1910s – World War I
At the beginning of World War I, there was a glut of petroleum as its only real use was as kerosene, demand for which had been depleted by the invention of the lightbulb in 1878. As technology progressed over the course of the bloody years of conflict, however, it became a vital resource, providing flexible power to trucks and tanks.
“World War I was a war that was fought between men and machines,” said historian Daniel Yergin in his book The Prize: The Epic Quest for Oil, Money & Power, “And these machines were powered by oil.”
This period marks possibly the first great moment of change in the oil industry, expanding its importance vastly as the Age of Oil picked up pace.
1956 – The Suez Crisis
On 26 July 1956, the President of Egypt, Gamal Abdel Nasser, nationalised the Suez Canal, ostensibly to use the tolls to fund the Aswan Dam. It is commonly thought to have been an act of revenge against the British and French who had previously held control of the company that ran the canal.
The Suez Canal was an extremely important transit route for oil, with 1.5 million barrels of oil being transported through it a day. Of these, as much as 1.2 million barrels were destined for Western Europe. At the time, Egypt made around $17m from the canal a year, while the British and French company made $31m.
Nationalisation of the canal quickly became bloody, with British and French soldiers descending on the area, and the conflict escalated as America and Israel gave support to the opposing sides. The unrest resulted in a massive shortage of oil, with Britain possessing only six weeks of reserves at the time of the announcement. The shortage led to France borrowing $260m from the World Bank to pay for oil, and Britain lending more than a billion dollars for oil and to stabilise the pound.
1960 – OPEC creation
The Organization of the Petroleum Exporting Countries (OPEC) was created at the Baghdad Conference from 10 to 14 September 1960. Initially formed of Iran, Iraq, Kuwait, Saudi Arabia and Venezuela, there are now 15 member states.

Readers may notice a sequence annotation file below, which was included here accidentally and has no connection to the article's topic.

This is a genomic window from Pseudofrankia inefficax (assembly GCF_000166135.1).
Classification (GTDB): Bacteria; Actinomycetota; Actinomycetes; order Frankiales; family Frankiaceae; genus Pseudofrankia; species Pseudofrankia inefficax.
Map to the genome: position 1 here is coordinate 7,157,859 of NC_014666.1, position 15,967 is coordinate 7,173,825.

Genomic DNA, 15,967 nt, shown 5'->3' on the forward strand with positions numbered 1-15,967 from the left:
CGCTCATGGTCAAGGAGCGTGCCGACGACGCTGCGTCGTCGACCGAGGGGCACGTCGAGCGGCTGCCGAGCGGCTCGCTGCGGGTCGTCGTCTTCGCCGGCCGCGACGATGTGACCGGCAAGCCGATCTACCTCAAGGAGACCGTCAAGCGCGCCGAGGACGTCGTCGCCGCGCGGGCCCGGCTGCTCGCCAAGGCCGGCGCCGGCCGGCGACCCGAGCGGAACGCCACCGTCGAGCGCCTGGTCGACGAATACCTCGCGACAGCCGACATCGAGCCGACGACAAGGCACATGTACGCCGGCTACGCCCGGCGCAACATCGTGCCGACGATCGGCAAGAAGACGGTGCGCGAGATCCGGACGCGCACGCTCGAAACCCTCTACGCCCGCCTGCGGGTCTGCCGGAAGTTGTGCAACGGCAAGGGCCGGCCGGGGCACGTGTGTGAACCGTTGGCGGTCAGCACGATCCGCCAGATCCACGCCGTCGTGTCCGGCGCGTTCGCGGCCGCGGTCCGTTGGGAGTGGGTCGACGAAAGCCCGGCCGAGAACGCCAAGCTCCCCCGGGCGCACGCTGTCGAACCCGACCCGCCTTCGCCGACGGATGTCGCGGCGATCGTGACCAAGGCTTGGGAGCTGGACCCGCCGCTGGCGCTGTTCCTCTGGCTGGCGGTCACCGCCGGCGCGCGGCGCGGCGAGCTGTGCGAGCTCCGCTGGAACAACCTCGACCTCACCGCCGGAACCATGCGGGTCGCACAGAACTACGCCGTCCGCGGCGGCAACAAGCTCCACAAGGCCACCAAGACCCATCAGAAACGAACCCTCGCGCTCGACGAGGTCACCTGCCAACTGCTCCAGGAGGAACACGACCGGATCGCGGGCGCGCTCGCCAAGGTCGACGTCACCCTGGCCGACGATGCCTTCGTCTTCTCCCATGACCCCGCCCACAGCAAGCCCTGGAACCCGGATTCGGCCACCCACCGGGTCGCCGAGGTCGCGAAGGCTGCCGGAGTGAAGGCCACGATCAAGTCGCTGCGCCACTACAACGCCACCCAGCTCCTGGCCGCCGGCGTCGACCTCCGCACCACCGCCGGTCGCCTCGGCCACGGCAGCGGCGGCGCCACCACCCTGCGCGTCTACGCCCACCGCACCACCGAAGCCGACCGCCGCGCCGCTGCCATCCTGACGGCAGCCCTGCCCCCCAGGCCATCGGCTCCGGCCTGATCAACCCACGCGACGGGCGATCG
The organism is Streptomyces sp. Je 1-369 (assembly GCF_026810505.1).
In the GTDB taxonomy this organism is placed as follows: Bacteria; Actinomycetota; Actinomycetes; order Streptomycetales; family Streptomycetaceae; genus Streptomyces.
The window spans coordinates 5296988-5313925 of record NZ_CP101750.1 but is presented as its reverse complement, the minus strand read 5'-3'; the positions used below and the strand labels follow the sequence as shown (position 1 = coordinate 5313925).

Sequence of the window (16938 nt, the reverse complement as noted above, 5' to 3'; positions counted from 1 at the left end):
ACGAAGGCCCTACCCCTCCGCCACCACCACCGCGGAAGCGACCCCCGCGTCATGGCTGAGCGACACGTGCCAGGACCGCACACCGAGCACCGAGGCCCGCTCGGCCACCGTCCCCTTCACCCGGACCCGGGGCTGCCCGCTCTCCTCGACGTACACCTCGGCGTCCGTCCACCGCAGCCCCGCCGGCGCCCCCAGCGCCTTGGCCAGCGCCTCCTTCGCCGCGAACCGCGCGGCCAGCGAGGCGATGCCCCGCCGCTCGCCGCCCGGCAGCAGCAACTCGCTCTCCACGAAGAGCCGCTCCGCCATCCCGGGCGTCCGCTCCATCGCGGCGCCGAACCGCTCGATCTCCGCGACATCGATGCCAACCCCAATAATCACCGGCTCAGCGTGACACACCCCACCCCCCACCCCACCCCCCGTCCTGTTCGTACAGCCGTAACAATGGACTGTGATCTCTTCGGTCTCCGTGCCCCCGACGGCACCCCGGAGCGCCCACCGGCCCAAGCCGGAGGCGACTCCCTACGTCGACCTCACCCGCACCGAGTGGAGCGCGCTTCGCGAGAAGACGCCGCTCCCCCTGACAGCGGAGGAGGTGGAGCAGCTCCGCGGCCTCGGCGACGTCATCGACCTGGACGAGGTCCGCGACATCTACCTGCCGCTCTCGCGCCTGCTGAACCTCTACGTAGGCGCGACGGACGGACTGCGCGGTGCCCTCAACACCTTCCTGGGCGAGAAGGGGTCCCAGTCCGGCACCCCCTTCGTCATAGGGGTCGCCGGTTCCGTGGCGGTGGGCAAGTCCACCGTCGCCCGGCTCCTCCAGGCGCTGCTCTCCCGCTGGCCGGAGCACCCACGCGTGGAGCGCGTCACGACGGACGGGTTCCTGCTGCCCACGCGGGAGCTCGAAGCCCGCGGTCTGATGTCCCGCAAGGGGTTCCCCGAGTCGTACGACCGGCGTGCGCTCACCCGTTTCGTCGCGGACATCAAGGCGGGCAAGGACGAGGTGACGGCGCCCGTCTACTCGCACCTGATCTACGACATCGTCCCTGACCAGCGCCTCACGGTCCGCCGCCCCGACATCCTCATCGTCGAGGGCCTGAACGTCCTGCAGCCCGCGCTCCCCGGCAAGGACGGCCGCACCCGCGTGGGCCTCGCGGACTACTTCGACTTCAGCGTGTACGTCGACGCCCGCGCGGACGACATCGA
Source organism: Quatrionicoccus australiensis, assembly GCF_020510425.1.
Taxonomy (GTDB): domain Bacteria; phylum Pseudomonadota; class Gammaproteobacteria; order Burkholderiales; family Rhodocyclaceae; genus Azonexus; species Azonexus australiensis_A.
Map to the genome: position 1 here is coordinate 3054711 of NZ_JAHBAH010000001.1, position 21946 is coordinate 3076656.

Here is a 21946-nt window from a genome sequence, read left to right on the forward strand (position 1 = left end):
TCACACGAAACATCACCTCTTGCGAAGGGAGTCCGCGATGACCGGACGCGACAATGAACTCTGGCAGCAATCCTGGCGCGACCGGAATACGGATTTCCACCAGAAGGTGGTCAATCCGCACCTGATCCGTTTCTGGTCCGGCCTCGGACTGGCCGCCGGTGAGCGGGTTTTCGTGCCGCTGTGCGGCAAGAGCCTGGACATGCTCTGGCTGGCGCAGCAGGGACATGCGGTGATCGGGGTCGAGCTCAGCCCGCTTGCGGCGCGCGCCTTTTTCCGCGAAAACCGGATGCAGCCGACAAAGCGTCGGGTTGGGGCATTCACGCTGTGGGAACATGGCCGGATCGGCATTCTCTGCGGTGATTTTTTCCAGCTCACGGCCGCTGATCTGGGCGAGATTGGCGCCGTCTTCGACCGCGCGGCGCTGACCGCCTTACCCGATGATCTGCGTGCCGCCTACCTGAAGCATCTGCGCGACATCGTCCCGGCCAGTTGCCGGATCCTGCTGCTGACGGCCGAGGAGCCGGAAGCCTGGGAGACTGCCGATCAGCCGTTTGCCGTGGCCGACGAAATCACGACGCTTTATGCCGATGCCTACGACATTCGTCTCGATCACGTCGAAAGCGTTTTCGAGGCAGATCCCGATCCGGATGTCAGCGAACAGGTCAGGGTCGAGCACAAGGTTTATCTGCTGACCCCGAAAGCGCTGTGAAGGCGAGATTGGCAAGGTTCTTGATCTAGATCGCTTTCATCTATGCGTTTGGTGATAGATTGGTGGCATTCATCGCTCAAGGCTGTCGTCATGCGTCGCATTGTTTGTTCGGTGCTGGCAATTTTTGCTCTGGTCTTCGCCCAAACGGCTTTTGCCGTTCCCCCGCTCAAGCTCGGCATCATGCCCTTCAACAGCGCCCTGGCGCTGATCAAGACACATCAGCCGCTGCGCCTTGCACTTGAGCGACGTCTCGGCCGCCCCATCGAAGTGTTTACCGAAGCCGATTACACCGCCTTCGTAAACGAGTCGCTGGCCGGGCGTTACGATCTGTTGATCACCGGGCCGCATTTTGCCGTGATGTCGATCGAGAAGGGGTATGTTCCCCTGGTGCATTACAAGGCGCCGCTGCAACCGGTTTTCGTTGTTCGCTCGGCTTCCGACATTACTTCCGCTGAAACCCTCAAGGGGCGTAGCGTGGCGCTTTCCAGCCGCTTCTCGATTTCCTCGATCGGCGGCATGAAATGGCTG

This intergovernmental organisation was established to help co-ordinate and unify petroleum products, in order to effectively and efficiently manage the price of oil. This followed the second consecutive cut in the oil price, brought about by increased production by the Soviet Union. Its beginning was rocky, as to secure the price of oil meant member countries had to reduce output, leading to an initial reduction in profit. This caused infighting at the 1962 meeting, as OPEC struggled to decide on an export limit.
OPEC officially gained the power to control the price of oil in March 1971, when it shifted from the US as the Texas oil producers had no limit to the oil they could produce. The organisation has acted on a number of occasions to stabilise the oil industry, most recently curbing production in January 2017.
1973 – The Yom Kippur War
The Yom Kippur War, also known as the October War, began on 6 October 1973, when Israel was attacked simultaneously by Egypt and Syria. The war escalated as the Soviet Union began supplying Egypt and Syria with weapons, and the US aided Israel.
Arab members of OPEC embargoed oil exports to many countries, including the US, Japan and Western Europe, while quadrupling the price of exports to others. This was an act of retaliation for the West’s support of Israel throughout the Yom Kippur War. It helped to precipitate a recession in the US, in particular, and although the embargo was lifted in 1974, oil prices stayed high throughout the decade.